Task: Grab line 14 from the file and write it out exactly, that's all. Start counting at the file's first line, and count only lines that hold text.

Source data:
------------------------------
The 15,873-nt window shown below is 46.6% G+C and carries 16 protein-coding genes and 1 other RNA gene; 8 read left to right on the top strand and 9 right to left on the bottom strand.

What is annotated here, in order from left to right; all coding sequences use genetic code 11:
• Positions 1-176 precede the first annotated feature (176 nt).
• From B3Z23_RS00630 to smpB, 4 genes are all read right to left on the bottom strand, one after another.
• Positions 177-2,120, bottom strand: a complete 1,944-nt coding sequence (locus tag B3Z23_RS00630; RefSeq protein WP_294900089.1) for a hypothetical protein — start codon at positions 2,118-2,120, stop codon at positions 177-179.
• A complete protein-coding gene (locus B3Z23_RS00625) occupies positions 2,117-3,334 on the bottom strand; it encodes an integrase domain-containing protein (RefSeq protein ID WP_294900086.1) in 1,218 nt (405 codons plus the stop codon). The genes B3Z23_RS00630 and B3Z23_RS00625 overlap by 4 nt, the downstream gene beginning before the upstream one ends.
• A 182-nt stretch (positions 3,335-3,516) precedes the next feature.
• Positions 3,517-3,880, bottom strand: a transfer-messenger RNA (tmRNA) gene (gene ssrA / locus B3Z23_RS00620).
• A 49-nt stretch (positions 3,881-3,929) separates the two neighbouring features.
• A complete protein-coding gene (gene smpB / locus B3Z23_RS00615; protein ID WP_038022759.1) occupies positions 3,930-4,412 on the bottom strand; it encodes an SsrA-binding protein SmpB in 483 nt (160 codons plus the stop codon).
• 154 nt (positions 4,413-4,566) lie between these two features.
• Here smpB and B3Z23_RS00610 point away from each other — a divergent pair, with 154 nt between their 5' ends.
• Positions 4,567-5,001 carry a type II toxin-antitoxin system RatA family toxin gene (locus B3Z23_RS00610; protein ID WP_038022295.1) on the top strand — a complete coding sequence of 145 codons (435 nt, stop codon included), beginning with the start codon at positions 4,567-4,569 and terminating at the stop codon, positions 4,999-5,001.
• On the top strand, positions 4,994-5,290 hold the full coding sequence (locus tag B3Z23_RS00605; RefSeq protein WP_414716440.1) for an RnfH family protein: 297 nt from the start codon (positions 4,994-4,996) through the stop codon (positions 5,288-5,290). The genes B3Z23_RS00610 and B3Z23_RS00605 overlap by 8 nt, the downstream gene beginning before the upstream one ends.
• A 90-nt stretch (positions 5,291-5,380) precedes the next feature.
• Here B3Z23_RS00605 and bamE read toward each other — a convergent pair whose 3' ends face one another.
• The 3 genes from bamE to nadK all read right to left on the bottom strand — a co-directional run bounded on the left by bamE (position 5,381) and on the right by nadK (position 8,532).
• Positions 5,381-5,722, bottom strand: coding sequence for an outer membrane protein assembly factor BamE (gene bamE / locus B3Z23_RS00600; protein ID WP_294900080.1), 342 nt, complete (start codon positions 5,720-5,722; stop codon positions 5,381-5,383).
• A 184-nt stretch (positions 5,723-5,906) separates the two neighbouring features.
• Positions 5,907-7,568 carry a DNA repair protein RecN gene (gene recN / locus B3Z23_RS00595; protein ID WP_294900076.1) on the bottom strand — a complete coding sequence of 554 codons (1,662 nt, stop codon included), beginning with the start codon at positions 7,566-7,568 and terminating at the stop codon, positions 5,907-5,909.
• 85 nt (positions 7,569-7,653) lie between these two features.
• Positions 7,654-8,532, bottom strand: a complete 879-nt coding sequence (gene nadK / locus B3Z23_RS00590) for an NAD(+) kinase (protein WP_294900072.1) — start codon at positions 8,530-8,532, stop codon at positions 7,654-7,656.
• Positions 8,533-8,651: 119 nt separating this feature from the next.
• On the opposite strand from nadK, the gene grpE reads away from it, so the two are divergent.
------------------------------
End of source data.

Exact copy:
• On the top strand, positions 4,994-5,290 hold the full coding sequence (locus tag B3Z23_RS00605; RefSeq protein WP_414716440.1) for an RnfH family protein: 297 nt from the start codon (positions 4,994-4,996) through the stop codon (positions 5,288-5,290). The genes B3Z23_RS00610 and B3Z23_RS00605 overlap by 8 nt, the downstream gene beginning before the upstream one ends.